Netherlands’ KSA Fines bwin €350,000 Over Unlicensed Online Gambling

The Netherlands’ Kansspelautoriteit (KSA), known in English as the Netherlands Gambling Authority, has handed down a €350,000 fine against bwin and its immediate parent entity, ElectraWorks Limited, after determining that bwin continued to offer online-gambling services targeting Dutch gamblers. The hefty fine marks the latest chapter in a battle between bwin, now part of the expansive GVC Holdings brand family, and Dutch gaming regulators.

The ruling by the KSA found that bwin intentionally ignored industry-wide declarations made in 2017 by the KSA regarding the illegality of online gambling services deemed to be aimed at Dutch gamblers.

bwin LogoBwin has six weeks to appeal the €350,000 fine, which actually covers only a few months of the rules-violating, Netherlands-directed services. The fine spans a time period beginning in August 2018 and running into early 2019, and also, as the KSA’s ruling made sure to note, occurred more than a year after the regulator issued its broad-based guidelines about the type of activity that would draw regulatory ire, and which bwin failed to incorporate.

Bwin, which was originally an Austrian brand, first locked horns with the Netherlands in 2011, even before the Kansspelautoriteit was formed in 2012 with the intent of being an online-only Dutch gambling regulator. Bwin escaped its earlier clash with the then-overseeing Bureau of Gaming without being fined or blacklisted, but had to agree not to target the Netherlands with Dutch-language online pages, nor to advertise in Dutch media. Since the KSA was just in the process of being formed, the Dutch regulators also informed bwin that further restrictions would likely be added to the mix.

Fast forward to the summer of 2017, when the now fully-active KSA announced to the public — and specifically notified dozens of operators, including bwin — about several ways in which online services could be deemed as targeting Dutch gamblers. That list included but was not limited to these criteria:

  • gaming offers via a website with a .nl extension (also including direct transmission through intermediary websites with a .nl extension);
  • offers of games of chance displayed on a website in the Dutch language, whether or not this occurred post-login;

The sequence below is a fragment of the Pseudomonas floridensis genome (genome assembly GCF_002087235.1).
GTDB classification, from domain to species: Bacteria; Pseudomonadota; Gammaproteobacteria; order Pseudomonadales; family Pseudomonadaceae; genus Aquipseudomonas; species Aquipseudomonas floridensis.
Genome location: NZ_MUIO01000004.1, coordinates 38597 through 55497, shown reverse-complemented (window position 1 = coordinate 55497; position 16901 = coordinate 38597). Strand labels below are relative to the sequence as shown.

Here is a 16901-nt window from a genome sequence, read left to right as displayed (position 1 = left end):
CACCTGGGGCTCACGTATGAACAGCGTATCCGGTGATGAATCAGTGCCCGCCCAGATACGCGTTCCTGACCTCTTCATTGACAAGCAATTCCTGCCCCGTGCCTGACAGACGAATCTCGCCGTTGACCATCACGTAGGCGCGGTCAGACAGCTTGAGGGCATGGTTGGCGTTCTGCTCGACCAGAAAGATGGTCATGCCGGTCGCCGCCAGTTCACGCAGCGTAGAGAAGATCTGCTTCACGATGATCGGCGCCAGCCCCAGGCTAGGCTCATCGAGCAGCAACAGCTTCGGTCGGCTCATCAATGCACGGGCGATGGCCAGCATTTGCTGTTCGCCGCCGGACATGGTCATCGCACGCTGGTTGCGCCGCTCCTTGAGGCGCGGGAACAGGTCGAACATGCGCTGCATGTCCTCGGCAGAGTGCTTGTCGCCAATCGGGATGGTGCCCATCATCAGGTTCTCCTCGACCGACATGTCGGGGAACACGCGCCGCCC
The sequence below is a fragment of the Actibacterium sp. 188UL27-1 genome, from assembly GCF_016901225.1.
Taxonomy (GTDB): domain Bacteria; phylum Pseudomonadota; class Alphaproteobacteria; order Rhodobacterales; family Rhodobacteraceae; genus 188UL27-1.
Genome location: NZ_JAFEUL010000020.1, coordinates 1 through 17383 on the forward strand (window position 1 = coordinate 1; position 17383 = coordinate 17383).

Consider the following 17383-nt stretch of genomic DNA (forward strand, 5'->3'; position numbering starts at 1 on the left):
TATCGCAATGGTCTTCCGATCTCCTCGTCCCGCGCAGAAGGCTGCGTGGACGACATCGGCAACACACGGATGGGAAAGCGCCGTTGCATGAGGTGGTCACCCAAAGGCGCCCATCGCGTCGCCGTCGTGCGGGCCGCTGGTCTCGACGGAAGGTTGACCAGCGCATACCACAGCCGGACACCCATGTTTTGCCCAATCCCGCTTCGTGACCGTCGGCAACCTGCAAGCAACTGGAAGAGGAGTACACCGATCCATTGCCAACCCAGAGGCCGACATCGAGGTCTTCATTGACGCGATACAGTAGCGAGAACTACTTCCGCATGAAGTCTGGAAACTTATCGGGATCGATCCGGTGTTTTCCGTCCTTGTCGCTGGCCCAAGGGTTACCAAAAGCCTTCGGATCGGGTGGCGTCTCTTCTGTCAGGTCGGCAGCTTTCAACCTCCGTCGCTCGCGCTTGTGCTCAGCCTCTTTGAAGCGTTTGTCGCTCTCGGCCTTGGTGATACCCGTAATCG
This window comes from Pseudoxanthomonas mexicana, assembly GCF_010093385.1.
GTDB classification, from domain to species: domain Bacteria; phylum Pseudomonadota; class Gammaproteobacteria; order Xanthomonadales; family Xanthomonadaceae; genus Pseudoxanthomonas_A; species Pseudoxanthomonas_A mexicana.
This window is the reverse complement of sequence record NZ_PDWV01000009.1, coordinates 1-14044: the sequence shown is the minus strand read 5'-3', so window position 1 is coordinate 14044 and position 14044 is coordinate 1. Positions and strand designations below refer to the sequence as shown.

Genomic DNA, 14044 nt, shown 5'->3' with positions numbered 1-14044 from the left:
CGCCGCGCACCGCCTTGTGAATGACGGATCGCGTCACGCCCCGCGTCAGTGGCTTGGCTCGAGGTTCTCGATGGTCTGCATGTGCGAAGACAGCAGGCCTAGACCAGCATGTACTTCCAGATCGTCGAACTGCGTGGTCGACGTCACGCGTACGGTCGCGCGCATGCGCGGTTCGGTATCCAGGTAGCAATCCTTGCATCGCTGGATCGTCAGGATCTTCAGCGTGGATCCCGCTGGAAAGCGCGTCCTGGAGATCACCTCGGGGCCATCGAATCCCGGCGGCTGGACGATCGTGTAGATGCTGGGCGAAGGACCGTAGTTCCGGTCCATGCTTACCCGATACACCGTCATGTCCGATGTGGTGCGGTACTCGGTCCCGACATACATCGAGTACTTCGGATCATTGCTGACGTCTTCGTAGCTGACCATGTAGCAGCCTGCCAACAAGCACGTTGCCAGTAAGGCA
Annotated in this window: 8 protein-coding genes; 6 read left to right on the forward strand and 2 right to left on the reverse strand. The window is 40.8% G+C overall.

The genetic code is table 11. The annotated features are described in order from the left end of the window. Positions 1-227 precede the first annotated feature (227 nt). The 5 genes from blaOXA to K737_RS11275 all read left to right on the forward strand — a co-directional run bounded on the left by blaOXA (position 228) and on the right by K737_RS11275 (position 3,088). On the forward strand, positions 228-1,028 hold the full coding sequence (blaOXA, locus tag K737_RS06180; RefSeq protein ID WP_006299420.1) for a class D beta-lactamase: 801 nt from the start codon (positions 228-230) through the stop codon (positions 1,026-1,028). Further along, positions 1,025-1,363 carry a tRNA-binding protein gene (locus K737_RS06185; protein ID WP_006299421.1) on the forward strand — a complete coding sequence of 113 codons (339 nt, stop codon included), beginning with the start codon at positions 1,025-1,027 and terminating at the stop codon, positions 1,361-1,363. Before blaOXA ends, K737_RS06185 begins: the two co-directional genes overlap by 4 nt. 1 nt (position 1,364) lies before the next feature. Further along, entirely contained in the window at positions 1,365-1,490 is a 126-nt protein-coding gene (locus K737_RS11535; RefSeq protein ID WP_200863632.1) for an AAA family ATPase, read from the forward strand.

• illegal online gambling offers, advertised via radio or television or in printed media, aimed at the Dutch market;
  • use of domain names that referenced the Netherlands or Dutch-themed concepts, in combination with gaming specifications (examples included “clog bingo”, “fun poker”, and or “red-white-blue-casino”;
  • other characteristics from which a focus on the Netherlands can be derived (examples included pictures of typical Dutch icons like clogs or windmills, or bonuses that can be characterized as typically Dutch, such as stroopwafels, a type of cookie);
  • the use of means of payment that are exclusively or largely through Dutch entities;
  • the lack of (different variations) of geo-blocking.

The “means of payment” item is where bwin quite willingly, to be frank about it, violated the new restrictions. The KSA investigators found that bwin installed Netherlands-based online payment processor iDEAL as an option. Then, within the iDEAL pages on bwin’s site, a description offered: “[iDEAL] is an online payment method in the Netherlands. It is a quick, secure and simple way to process payments on the internet.”

Making it even more blatant, the iDEAL pages then listed numerous banks that could be accessed via iDEAL, including ING, ABN AMRO, Rabobank, Fortis, SNS Bank, Bunq, Knab, SNS Regio Bank, ASN Bank, Triodos Bank and Van Lanschot Bankers. “All Dutch banks,” added the KSA.

The agency indeed used the specified channels to deposit a princely €20 on bwin, then make some wagers for evidence’s sake. The ruling did not specify what types of wagers were made, though it noted that pages linked to the iDEAL processor could be reached from all of bwin’s offerings, including sports betting, online slots, online poker, and other casino table games such as roulette and blackjack.

In its defense, bwin claimed its belief that since it had reached the settlement in 2012 which included only the Dutch-language and ad bands, it was entitled to ongoing personalized notifications of newer and tighter restrictions. The KSA ruling blasted those arguments, noting that it had previously specified that further restrictions would be forthcoming and that bwin acknowledged receiving later notifications about those heightened restrictions.

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